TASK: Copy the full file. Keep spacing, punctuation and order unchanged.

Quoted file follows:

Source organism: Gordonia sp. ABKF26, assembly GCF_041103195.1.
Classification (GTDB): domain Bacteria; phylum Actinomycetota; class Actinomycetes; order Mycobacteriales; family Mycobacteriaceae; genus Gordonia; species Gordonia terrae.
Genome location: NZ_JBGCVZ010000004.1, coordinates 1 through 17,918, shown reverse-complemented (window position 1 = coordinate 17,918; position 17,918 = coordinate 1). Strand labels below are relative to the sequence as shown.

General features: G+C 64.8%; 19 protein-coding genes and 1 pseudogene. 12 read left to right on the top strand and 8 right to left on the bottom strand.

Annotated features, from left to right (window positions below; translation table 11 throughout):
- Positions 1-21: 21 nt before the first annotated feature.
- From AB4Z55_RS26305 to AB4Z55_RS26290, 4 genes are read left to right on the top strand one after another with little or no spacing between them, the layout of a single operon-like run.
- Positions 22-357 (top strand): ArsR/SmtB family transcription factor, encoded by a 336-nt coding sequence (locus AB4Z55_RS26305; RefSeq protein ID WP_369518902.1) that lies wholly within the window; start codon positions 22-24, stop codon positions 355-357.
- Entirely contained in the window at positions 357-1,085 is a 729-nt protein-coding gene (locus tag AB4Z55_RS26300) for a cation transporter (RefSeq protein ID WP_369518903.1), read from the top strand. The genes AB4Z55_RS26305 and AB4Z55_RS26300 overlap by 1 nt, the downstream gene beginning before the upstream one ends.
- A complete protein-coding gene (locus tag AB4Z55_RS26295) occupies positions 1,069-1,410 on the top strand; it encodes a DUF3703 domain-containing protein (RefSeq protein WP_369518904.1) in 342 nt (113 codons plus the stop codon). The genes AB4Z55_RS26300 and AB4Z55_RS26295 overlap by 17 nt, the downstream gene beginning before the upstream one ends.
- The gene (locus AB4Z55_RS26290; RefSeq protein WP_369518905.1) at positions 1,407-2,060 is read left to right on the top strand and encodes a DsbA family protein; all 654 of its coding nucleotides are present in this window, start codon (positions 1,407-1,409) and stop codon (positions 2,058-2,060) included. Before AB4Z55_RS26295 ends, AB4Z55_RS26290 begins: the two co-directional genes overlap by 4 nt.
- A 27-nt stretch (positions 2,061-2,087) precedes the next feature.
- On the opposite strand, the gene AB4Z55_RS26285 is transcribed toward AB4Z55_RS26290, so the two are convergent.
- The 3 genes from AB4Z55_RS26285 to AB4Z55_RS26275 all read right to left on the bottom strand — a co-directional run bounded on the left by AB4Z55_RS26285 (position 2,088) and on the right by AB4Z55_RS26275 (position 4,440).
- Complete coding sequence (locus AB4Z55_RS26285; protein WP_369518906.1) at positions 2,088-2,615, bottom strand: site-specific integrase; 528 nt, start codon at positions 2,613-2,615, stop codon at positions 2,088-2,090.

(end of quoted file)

Source organism: Gordonia sp. ABKF26, assembly GCF_041103195.1.
Classification (GTDB): domain Bacteria; phylum Actinomycetota; class Actinomycetes; order Mycobacteriales; family Mycobacteriaceae; genus Gordonia; species Gordonia terrae.
Genome location: NZ_JBGCVZ010000004.1, coordinates 1 through 17,918, shown reverse-complemented (window position 1 = coordinate 17,918; position 17,918 = coordinate 1). Strand labels below are relative to the sequence as shown.

General features: G+C 64.8%; 19 protein-coding genes and 1 pseudogene. 12 read left to right on the top strand and 8 right to left on the bottom strand.

Annotated features, from left to right (window positions below; translation table 11 throughout):
- Positions 1-21: 21 nt before the first annotated feature.
- From AB4Z55_RS26305 to AB4Z55_RS26290, 4 genes are read left to right on the top strand one after another with little or no spacing between them, the layout of a single operon-like run.
- Positions 22-357 (top strand): ArsR/SmtB family transcription factor, encoded by a 336-nt coding sequence (locus AB4Z55_RS26305; RefSeq protein ID WP_369518902.1) that lies wholly within the window; start codon positions 22-24, stop codon positions 355-357.
- Entirely contained in the window at positions 357-1,085 is a 729-nt protein-coding gene (locus tag AB4Z55_RS26300) for a cation transporter (RefSeq protein ID WP_369518903.1), read from the top strand. The genes AB4Z55_RS26305 and AB4Z55_RS26300 overlap by 1 nt, the downstream gene beginning before the upstream one ends.
- A complete protein-coding gene (locus tag AB4Z55_RS26295) occupies positions 1,069-1,410 on the top strand; it encodes a DUF3703 domain-containing protein (RefSeq protein WP_369518904.1) in 342 nt (113 codons plus the stop codon). The genes AB4Z55_RS26300 and AB4Z55_RS26295 overlap by 17 nt, the downstream gene beginning before the upstream one ends.
- The gene (locus AB4Z55_RS26290; RefSeq protein WP_369518905.1) at positions 1,407-2,060 is read left to right on the top strand and encodes a DsbA family protein; all 654 of its coding nucleotides are present in this window, start codon (positions 1,407-1,409) and stop codon (positions 2,058-2,060) included. Before AB4Z55_RS26295 ends, AB4Z55_RS26290 begins: the two co-directional genes overlap by 4 nt.
- A 27-nt stretch (positions 2,061-2,087) precedes the next feature.
- On the opposite strand, the gene AB4Z55_RS26285 is transcribed toward AB4Z55_RS26290, so the two are convergent.
- The 3 genes from AB4Z55_RS26285 to AB4Z55_RS26275 all read right to left on the bottom strand — a co-directional run bounded on the left by AB4Z55_RS26285 (position 2,088) and on the right by AB4Z55_RS26275 (position 4,440).
- Complete coding sequence (locus AB4Z55_RS26285; protein WP_369518906.1) at positions 2,088-2,615, bottom strand: site-specific integrase; 528 nt, start codon at positions 2,613-2,615, stop codon at positions 2,088-2,090.